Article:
By Charles Randall
19 March 2015
Crunching noises on a frozen lake at St Moritz fell silent, and that meant the annual Cricket on Ice tournament had finished.
For the 28th year cricket teams battled it out in the cold at this renowned ski resort, and a Swiss-based side emerged as joint-winners on the final day when the 20-over format had to be reduced to 15 due to snow.
The 2016 tournament is scheduled for 18-20 February, and any player is welcome to apply, according to the event's affable president John Hallam. “Generally it's no problem at all,” he said. “It comes with a cost of 250 swiss francs – everyone pays this. For your money you get three games, a Cricket-on-Ice fleece, woolly hat, gala dinner and more.” He might have added this would not include a ride on the Cresta Run, though opportunities do arise. Team entries are always considered, provided money is paid up front.
Cricket on St Moritz Lake is played on a matting pitch. A special low-impact rubber ball is used because the orthodox leather version becomes too wet and heavy on the snow-covered ice. Fielders are allowed to wear gloves. High altitude means the ball flies faster, producing spectacular action, alive with the distinctive crunching sounds on weathered snow.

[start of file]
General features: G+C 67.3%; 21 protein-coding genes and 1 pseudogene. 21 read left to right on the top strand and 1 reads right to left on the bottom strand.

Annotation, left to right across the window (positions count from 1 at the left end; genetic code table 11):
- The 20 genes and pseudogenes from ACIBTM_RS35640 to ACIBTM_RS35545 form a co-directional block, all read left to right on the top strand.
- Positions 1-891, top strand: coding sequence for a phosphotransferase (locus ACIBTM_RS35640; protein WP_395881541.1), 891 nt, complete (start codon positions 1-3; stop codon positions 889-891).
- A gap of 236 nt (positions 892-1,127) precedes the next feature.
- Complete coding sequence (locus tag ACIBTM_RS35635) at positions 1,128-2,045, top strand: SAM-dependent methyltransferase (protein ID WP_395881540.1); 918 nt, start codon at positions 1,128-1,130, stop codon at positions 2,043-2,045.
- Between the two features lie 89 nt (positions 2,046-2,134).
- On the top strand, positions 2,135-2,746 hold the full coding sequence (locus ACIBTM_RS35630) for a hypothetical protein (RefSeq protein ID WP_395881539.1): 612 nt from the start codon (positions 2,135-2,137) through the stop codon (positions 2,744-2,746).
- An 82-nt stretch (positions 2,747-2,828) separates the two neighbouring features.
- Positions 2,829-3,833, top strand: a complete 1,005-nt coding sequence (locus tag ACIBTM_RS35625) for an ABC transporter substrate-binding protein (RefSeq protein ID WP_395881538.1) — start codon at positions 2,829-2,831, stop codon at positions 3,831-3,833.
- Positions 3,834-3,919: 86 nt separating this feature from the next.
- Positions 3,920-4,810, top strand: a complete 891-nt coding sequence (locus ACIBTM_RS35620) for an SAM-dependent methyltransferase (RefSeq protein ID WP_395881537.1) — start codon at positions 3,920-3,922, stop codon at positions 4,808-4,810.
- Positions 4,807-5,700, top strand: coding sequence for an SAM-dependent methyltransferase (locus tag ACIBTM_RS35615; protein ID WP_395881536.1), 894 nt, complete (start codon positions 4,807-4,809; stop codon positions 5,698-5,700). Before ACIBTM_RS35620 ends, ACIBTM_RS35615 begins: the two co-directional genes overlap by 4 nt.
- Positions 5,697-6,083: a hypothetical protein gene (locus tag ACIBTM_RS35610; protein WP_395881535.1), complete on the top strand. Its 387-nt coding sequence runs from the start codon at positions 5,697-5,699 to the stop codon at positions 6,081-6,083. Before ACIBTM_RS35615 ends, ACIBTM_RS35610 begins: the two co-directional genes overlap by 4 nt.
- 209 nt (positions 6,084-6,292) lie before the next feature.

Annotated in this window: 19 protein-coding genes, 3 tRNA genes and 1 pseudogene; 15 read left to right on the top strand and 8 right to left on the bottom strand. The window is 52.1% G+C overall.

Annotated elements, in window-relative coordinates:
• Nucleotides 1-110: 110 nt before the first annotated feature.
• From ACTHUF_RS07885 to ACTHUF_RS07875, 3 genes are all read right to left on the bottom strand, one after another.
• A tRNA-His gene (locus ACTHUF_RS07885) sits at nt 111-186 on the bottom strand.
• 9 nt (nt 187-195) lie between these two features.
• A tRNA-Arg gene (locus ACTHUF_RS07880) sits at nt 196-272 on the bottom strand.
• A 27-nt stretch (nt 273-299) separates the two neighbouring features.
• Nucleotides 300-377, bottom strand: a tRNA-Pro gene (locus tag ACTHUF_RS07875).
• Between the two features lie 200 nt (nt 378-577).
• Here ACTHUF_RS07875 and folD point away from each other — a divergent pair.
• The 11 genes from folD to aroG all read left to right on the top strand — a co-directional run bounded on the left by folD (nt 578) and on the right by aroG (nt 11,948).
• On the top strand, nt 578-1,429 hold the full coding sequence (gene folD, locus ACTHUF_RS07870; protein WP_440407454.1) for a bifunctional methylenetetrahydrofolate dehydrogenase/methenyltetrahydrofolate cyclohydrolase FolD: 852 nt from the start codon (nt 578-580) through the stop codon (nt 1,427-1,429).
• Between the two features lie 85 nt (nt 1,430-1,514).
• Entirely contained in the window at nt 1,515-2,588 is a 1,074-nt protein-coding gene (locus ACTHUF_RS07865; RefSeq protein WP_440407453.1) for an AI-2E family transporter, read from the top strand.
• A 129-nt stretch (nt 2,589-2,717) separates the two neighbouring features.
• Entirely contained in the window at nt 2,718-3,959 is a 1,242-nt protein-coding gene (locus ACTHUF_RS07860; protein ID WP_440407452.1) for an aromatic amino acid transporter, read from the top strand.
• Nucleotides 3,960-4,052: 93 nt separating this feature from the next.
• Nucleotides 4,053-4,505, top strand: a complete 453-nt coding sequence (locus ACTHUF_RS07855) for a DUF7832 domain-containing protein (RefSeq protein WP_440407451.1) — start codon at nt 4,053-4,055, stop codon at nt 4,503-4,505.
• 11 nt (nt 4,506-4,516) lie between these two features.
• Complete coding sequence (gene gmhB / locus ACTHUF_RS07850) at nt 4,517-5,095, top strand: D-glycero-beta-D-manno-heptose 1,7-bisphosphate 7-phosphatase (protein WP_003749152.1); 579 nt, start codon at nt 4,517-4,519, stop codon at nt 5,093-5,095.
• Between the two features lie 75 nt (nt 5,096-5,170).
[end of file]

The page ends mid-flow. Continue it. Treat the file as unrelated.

Hallam added: “We like to have cricketers of all standards taking part. The idea is to give everyone a good chance while still trying to win the game. It's a fun tournament, and an event that is well supported by the St Moritz Tourist Board and local community.”
Summer cricket is played in the area's beautiful mountainous scenery, with the main feature a match between Cresta CC and St Moritz CC. Cricket has been played in Switzerland since 1817, and Cricket Switzerland governs a flourishing minor sport.
This year Lyceum shared the ice title with the visiting Old Cholmeleians, ex-pupils of Highgate School, by beating them in the final game. Max Welte, of Lyceum, was named man of the tournament for scoring a fifty and for his captaincy in winning two games on the final day. The annual 'rubber duck' was awarded to John Zani, captain of Cholmeleians, who allegedly tried to get away with taking the field with 12 men camouflaged in white hats and fleeces in falling snow.
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